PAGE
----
While acknowledging the financial crunch facing the district and the challenges that could be brought on by a forced opening of boundaries, she ticked off several great classroom and athletic projects at schools across the district that enrich learning beyond the core curriculum.
"I am proud this is a district that values learning outside the four walls of the classroom."
Pangborn has served three years on the board and previoiusly served from 1996 until 2000. She attended Kerby Elementary and was a member of the first class to go through Brownell Middle School. She's a graduate of South High School, before there was a second high school at North. Her children have attended Grosse Pointe schools as do her nieces, nephews and grandchildren. She currently volunteers in the schools as a grandma.
She can be a lightening rod on the board, but fighting for change and making noise has been her way for years. She was elected to the board in 1996 after questioning the district's plan to sell its administration building on St. Clair. She said that sale was deemed illegal and that it never occurred. Before coming to the board she demanded that meetings be televised and for years she would film them herself, take them to a TV studio at the War Memorial and have the meetings aired on TV. After worrying about the safety of her son walking to school, Pangborn helped create the Emergency E cards that can still be seen in the windows of some Grosse Pointe homes. The cards tell children in danger that a a house with an E in the window is a safe place to go.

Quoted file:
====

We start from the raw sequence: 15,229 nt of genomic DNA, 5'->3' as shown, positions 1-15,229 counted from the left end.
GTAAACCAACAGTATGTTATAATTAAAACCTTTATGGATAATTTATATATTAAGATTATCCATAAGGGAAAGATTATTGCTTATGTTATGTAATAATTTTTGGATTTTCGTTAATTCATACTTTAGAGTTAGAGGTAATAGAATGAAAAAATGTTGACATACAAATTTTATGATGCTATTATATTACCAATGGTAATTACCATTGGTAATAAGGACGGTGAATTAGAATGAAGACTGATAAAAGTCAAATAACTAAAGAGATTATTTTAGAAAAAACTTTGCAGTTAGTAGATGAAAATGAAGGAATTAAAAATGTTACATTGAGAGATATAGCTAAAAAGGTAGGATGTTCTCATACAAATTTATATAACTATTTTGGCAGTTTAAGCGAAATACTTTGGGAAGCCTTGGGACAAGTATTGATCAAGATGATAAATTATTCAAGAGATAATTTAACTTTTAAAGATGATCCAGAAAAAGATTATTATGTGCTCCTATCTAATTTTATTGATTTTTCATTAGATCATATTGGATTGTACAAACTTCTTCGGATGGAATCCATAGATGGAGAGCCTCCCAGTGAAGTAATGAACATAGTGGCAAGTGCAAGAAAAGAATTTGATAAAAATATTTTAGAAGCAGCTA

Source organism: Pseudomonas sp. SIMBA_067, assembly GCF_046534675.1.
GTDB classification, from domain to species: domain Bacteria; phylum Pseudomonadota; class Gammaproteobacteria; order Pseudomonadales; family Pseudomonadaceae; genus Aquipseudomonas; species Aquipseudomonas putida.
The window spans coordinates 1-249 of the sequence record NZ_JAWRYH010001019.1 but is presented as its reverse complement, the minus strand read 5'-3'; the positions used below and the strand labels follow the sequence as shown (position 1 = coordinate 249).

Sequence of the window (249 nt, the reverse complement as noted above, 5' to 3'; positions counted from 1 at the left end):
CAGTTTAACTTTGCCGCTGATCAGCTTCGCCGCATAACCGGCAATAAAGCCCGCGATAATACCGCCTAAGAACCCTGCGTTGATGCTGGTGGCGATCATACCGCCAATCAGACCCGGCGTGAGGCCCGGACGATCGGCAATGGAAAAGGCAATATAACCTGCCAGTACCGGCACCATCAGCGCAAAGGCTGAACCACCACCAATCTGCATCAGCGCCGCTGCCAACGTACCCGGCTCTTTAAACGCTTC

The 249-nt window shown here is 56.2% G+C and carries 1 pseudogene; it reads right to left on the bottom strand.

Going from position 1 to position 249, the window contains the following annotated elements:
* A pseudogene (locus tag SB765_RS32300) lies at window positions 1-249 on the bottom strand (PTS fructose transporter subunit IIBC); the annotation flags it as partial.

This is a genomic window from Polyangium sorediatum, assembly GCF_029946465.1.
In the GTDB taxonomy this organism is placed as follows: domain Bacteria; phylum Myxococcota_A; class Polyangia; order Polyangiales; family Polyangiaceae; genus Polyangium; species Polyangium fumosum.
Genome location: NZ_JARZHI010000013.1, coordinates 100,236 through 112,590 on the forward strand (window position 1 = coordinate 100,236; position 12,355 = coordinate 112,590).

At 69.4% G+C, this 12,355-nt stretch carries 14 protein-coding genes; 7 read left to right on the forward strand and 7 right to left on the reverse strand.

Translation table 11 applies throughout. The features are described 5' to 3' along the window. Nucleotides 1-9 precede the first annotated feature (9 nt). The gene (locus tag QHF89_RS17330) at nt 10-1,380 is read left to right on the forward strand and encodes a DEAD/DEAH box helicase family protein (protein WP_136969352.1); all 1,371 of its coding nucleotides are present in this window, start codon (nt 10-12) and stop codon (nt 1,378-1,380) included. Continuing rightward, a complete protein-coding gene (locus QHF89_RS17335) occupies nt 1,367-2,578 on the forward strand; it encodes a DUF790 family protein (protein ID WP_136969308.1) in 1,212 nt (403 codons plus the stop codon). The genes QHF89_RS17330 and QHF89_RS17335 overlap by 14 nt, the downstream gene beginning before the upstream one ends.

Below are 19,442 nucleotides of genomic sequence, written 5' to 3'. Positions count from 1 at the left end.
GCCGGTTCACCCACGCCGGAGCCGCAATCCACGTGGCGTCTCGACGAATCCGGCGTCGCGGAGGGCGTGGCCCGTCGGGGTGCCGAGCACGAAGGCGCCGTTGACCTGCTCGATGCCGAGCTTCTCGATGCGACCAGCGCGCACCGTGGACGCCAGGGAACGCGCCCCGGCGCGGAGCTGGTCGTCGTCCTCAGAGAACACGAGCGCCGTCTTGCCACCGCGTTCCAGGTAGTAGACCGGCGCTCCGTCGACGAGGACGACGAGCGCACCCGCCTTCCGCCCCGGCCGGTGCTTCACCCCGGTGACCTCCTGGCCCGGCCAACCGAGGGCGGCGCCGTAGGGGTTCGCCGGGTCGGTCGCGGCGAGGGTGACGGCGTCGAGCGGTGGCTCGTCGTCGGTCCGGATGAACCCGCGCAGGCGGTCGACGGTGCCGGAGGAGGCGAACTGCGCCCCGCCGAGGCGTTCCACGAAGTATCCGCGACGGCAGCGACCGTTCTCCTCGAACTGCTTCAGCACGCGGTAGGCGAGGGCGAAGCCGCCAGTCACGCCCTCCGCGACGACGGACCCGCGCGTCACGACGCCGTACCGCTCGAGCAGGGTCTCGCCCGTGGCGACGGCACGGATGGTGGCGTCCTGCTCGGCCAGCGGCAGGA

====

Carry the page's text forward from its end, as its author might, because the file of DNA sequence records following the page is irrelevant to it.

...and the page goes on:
Other than pushing for the residency affidavit for all families she is looking for new revenue sources.
"The financial picture is grave, and my solution is to seek more funding. She is currently working with district administrators on a grant that will help cover utility and phone costs.
All candidates agreed on the general goal of maintaining - if not improving - the performance of Grosse Pointe Schools and protecting its reputation for providing a quality education.
To read more on the candidates' views, check out their websites:
William Broman: http://williambroman.com/
Judy Gafa: http://judygafa.com/
Cindy Pangborn: http://cindypangborn.blogspot.com/
Or watch the entire debate on Grosse Pointe Education TV, Channel 8 at 8 p.m. starting tonight, Oct. 10, through Wednesday, Oct. 17.